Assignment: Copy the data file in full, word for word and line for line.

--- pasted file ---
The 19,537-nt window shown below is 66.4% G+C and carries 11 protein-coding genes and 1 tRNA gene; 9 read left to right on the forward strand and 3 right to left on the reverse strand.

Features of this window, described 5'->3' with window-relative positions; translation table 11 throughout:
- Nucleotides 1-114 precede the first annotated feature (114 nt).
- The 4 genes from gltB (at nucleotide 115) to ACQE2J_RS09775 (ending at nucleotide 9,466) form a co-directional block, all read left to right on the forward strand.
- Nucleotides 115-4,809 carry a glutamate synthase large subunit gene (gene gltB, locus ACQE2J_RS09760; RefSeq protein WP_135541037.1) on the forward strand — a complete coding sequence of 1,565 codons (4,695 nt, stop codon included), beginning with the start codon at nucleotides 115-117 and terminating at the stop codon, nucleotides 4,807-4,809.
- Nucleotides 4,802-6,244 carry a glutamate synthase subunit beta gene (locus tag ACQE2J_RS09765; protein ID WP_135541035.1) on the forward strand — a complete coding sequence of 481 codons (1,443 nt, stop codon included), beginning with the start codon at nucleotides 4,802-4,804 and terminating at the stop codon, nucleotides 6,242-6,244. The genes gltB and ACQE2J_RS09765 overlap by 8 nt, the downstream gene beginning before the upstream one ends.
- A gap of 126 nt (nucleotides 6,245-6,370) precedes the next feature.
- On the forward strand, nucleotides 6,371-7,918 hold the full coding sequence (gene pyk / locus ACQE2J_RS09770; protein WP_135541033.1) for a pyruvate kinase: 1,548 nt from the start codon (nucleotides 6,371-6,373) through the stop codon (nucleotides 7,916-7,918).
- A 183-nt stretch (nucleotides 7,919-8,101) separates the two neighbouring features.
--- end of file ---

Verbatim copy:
The 19,537-nt window shown below is 66.4% G+C and carries 11 protein-coding genes and 1 tRNA gene; 9 read left to right on the forward strand and 3 right to left on the reverse strand.

Features of this window, described 5'->3' with window-relative positions; translation table 11 throughout:
- Nucleotides 1-114 precede the first annotated feature (114 nt).
- The 4 genes from gltB (at nucleotide 115) to ACQE2J_RS09775 (ending at nucleotide 9,466) form a co-directional block, all read left to right on the forward strand.
- Nucleotides 115-4,809 carry a glutamate synthase large subunit gene (gene gltB, locus ACQE2J_RS09760; RefSeq protein WP_135541037.1) on the forward strand — a complete coding sequence of 1,565 codons (4,695 nt, stop codon included), beginning with the start codon at nucleotides 115-117 and terminating at the stop codon, nucleotides 4,807-4,809.
- Nucleotides 4,802-6,244 carry a glutamate synthase subunit beta gene (locus tag ACQE2J_RS09765; protein ID WP_135541035.1) on the forward strand — a complete coding sequence of 481 codons (1,443 nt, stop codon included), beginning with the start codon at nucleotides 4,802-4,804 and terminating at the stop codon, nucleotides 6,242-6,244. The genes gltB and ACQE2J_RS09765 overlap by 8 nt, the downstream gene beginning before the upstream one ends.
- A gap of 126 nt (nucleotides 6,245-6,370) precedes the next feature.
- On the forward strand, nucleotides 6,371-7,918 hold the full coding sequence (gene pyk / locus ACQE2J_RS09770; protein WP_135541033.1) for a pyruvate kinase: 1,548 nt from the start codon (nucleotides 6,371-6,373) through the stop codon (nucleotides 7,916-7,918).
- A 183-nt stretch (nucleotides 7,919-8,101) separates the two neighbouring features.